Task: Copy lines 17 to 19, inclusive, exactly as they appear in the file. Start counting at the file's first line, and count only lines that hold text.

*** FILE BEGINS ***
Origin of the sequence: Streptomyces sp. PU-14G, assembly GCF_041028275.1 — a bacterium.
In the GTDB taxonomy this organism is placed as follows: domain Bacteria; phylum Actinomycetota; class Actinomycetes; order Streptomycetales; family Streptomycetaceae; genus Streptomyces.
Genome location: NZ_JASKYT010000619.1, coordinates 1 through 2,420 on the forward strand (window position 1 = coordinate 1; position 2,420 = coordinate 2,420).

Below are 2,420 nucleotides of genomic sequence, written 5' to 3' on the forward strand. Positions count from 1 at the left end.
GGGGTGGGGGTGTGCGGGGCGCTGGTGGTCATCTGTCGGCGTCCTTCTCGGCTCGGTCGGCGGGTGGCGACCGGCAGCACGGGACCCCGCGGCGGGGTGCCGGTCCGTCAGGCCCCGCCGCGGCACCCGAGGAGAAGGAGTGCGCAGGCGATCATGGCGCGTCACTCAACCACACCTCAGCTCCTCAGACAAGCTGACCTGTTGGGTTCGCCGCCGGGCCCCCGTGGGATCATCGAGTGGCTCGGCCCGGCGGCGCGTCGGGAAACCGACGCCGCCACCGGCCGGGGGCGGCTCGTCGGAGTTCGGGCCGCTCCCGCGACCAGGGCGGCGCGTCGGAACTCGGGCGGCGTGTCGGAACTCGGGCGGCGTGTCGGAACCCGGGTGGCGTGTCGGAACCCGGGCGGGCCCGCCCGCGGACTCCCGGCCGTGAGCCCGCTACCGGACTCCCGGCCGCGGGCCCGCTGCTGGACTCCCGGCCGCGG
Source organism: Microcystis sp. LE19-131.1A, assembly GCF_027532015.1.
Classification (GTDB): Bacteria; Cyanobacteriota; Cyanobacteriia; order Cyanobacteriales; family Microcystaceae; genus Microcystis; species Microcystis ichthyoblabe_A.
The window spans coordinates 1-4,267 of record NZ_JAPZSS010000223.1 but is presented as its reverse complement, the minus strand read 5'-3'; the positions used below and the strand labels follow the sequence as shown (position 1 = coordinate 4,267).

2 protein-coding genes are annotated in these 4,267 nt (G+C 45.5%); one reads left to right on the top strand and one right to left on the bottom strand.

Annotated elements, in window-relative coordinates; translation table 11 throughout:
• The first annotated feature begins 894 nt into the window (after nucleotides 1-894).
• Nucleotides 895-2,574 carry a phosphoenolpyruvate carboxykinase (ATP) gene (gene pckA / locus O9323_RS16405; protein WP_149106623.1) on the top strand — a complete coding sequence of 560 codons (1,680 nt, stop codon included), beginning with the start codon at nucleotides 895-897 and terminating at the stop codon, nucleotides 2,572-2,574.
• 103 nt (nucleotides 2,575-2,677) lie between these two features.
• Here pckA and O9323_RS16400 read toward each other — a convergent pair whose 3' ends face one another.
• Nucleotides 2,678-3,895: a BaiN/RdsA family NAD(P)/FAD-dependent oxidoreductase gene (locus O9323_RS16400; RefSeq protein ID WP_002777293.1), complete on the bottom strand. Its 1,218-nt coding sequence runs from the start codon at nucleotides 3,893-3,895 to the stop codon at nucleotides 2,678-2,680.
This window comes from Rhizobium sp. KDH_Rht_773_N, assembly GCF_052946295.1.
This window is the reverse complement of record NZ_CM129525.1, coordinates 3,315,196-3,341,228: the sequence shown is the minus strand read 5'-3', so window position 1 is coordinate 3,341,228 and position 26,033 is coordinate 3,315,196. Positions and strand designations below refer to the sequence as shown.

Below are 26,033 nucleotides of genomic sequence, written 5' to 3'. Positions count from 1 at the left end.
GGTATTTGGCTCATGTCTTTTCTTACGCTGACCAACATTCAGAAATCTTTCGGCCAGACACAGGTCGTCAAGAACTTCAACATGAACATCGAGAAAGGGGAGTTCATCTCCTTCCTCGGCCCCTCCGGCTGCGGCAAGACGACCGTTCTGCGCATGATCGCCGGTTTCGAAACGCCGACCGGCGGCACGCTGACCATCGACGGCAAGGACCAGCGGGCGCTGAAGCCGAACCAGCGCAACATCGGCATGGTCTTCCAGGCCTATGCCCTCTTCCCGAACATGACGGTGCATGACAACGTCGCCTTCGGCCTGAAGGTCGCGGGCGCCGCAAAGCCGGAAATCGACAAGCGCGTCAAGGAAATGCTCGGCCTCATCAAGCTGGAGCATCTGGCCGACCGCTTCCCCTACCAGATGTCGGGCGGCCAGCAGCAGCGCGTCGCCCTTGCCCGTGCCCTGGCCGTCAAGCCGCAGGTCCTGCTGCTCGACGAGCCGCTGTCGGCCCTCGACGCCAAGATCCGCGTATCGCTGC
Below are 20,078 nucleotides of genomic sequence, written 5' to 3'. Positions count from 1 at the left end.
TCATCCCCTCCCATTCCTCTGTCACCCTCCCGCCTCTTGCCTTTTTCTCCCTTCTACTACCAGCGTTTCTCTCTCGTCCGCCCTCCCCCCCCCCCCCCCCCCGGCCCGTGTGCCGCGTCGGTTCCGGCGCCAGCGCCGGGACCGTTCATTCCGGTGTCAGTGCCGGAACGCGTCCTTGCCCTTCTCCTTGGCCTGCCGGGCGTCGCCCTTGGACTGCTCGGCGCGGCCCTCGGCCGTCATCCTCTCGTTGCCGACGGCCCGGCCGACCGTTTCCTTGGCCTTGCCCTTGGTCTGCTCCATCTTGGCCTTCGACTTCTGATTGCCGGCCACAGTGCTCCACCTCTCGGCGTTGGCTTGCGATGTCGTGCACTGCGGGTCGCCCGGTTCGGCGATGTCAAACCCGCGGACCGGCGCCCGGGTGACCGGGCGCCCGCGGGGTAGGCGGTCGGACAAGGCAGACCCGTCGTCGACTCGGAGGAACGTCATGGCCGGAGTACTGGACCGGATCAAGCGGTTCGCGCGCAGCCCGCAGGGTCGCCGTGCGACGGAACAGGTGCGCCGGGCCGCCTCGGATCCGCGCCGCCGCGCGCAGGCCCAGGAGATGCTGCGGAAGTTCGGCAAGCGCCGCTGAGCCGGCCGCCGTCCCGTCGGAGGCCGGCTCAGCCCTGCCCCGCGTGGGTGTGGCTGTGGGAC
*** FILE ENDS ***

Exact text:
This window is the reverse complement of record NZ_CM129525.1, coordinates 3,315,196-3,341,228: the sequence shown is the minus strand read 5'-3', so window position 1 is coordinate 3,341,228 and position 26,033 is coordinate 3,315,196. Positions and strand designations below refer to the sequence as shown.

Below are 26,033 nucleotides of genomic sequence, written 5' to 3'. Positions count from 1 at the left end.
GGTATTTGGCTCATGTCTTTTCTTACGCTGACCAACATTCAGAAATCTTTCGGCCAGACACAGGTCGTCAAGAACTTCAACATGAACATCGAGAAAGGGGAGTTCATCTCCTTCCTCGGCCCCTCCGGCTGCGGCAAGACGACCGTTCTGCGCATGATCGCCGGTTTCGAAACGCCGACCGGCGGCACGCTGACCATCGACGGCAAGGACCAGCGGGCGCTGAAGCCGAACCAGCGCAACATCGGCATGGTCTTCCAGGCCTATGCCCTCTTCCCGAACATGACGGTGCATGACAACGTCGCCTTCGGCCTGAAGGTCGCGGGCGCCGCAAAGCCGGAAATCGACAAGCGCGTCAAGGAAATGCTCGGCCTCATCAAGCTGGAGCATCTGGCCGACCGCTTCCCCTACCAGATGTCGGGCGGCCAGCAGCAGCGCGTCGCCCTTGCCCGTGCCCTGGCCGTCAAGCCGCAGGTCCTGCTGCTCGACGAGCCGCTGTCGGCCCTCGACGCCAAGATCCGCGTATCGCTGC